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Protein for Babies: Too Much of a Good Thing

    Written by: Foteini Kakulas, Ph.D. | Issue # 31 | 2014

    • Protein is important for the growth and maintenance of our tissues and organs; however, do we know how much is enough for babies?
    • High protein intake early in life has been associated with obesity later in life.
    • Breast milk contains low amounts of protein, which match the growth and developmental requirements of the human infant, whereas standard infant formulae have higher protein content.
    • A new study demonstrated beneficial growth outcomes of a low protein formula compared to the standard high protein formula for infants born to overweight or obese mothers.
    • These findings highlight the need to lower the protein content of infant formulae for babies for whom breast milk is not readily available or that are at greater risk of obesity at birth.

    Intuitively, most of us would think that a high protein intake would be advantageous for babies and that the more of it would be better, as protein helps build and maintain our muscles and different tissues. However, in the long term it may actually be the opposite. Recent reports indicate that a high protein intake in infancy is associated with a greater risk of obesity later in life. Given the money that governments spend on managing the serious health issues related to the obesity epidemic, we might rethink the quantities of protein that are being fed to babies.

    Key agencies around the globe, including the World Health Organization (WHO), and the Research Institutions and Governments, are warning us about the need to adopt eating habits that help maintain our weight within the normal range. This is not for aesthetic reasons, but rather a matter of life and death. Obesity is accompanied by a range of additional health issues, including heart disease, diabetes, and cancer, to name a few. Alarmingly, it now affects not only adults, but also an increasing population of children, reaching over 40 million (WHO). Obesity problems, increasing in both the developed and developing world, put enormous pressure on health professionals as well as federal health budgets.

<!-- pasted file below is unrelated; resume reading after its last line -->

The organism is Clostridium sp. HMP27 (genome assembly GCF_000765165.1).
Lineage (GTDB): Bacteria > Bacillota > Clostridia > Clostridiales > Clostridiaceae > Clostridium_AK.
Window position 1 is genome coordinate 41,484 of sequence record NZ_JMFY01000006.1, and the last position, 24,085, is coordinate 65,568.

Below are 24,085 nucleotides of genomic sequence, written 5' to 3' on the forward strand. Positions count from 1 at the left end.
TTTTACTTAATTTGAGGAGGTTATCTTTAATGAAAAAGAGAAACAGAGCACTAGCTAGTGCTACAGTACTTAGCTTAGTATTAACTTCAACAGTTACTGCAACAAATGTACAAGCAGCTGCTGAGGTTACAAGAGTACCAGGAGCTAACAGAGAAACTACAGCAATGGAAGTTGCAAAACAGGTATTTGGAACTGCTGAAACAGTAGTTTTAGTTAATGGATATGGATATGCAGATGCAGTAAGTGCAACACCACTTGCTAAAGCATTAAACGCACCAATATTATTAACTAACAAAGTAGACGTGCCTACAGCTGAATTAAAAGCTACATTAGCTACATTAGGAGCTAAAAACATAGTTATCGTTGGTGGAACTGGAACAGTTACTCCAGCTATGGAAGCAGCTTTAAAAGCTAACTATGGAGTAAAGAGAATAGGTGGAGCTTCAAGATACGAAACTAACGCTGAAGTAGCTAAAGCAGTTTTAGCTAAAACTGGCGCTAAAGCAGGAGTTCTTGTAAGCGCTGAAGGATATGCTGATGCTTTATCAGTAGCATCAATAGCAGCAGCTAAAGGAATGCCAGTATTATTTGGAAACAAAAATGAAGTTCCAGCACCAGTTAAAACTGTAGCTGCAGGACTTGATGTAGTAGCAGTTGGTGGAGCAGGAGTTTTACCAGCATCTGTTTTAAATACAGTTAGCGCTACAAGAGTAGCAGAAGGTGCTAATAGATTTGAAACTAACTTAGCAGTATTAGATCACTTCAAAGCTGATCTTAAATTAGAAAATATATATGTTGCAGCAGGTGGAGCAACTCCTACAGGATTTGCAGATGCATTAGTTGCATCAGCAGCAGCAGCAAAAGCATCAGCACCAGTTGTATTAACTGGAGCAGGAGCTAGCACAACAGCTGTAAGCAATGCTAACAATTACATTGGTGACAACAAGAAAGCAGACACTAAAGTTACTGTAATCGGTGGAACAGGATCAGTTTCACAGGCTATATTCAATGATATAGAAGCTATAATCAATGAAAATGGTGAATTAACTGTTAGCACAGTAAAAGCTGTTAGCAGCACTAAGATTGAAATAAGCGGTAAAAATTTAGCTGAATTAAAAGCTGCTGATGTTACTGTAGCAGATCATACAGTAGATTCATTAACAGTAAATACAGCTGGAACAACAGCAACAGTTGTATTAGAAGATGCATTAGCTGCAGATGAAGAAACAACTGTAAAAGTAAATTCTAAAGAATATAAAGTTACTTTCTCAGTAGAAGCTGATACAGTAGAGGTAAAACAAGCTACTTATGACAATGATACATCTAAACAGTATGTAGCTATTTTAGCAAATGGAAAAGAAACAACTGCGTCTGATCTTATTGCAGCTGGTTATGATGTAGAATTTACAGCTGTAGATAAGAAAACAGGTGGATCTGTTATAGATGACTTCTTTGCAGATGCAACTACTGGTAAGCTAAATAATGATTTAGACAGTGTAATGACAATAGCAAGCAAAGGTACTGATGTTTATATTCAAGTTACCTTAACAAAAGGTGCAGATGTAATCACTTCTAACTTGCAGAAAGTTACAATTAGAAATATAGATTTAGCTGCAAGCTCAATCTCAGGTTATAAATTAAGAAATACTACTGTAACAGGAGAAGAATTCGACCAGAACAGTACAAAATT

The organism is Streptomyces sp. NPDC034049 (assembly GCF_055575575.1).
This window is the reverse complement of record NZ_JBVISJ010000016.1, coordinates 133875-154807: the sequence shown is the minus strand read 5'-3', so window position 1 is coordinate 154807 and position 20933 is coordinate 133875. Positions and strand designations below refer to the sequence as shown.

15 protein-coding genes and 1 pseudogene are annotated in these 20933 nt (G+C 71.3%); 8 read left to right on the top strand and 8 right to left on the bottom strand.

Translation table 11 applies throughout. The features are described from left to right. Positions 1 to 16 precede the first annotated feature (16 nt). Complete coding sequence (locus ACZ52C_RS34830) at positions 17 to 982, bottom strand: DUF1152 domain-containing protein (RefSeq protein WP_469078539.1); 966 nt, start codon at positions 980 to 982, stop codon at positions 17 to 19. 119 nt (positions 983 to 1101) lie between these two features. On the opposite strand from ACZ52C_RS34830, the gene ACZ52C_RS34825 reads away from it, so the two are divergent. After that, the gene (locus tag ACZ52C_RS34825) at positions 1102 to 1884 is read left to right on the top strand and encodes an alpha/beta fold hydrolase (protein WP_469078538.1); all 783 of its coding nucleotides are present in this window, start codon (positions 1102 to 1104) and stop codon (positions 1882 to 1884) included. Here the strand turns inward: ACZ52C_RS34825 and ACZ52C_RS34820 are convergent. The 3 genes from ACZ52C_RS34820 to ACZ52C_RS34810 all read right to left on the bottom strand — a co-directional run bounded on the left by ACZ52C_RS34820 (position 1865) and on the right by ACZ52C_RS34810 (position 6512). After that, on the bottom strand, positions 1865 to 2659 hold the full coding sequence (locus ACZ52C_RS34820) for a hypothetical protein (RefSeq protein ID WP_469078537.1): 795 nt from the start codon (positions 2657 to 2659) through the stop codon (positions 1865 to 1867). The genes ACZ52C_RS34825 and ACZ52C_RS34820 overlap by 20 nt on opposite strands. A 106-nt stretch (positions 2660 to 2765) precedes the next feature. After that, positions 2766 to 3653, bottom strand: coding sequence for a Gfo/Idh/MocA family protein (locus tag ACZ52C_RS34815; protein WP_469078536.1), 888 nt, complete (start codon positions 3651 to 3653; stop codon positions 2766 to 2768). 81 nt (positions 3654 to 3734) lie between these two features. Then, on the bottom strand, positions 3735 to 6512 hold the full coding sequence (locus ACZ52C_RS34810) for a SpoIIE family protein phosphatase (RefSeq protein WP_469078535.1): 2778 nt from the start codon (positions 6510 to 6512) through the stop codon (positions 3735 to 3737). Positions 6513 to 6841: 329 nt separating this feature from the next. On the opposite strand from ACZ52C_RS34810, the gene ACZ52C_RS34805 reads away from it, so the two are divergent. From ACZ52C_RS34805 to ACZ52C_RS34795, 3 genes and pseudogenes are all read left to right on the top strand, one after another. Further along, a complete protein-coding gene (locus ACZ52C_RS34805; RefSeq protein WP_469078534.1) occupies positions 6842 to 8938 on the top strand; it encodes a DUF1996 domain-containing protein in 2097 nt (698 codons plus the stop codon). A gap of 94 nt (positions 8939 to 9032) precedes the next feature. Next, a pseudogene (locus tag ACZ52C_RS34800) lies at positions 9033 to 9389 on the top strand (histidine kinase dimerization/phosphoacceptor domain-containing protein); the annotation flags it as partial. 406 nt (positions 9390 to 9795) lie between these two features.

Surely, there must be something we can do. A number of studies are suggesting early life programming, starting in utero and continuing postnatally in infancy. Obese mothers give birth to babies that are at higher risk of becoming overweight or obese later in life. Postnatally, breastfeeding seems to protect against future obesity. There are a number of potential explanations for this observation. Protein intake seems to be a key player in the way our body programs its appetite controlling system.

    Higher protein intake during infancy has been associated with higher insulin metabolism and greater release of IGF-1. In turn, this results in a greater deposition of fat, more rapid weight gain and a higher body mass index (BMI) into childhood and adulthood. The problem of higher than the requirement protein intake for infants is introduced when formula is used to feed babies. Breast milk’s protein content, although low, appears to match the growth requirements of the human infant. Moreover, breast milk composition is dynamic and changes in response to feeding and during lactation, supporting the changing growth and developmental needs of the baby as it grows. This does not happen with formula.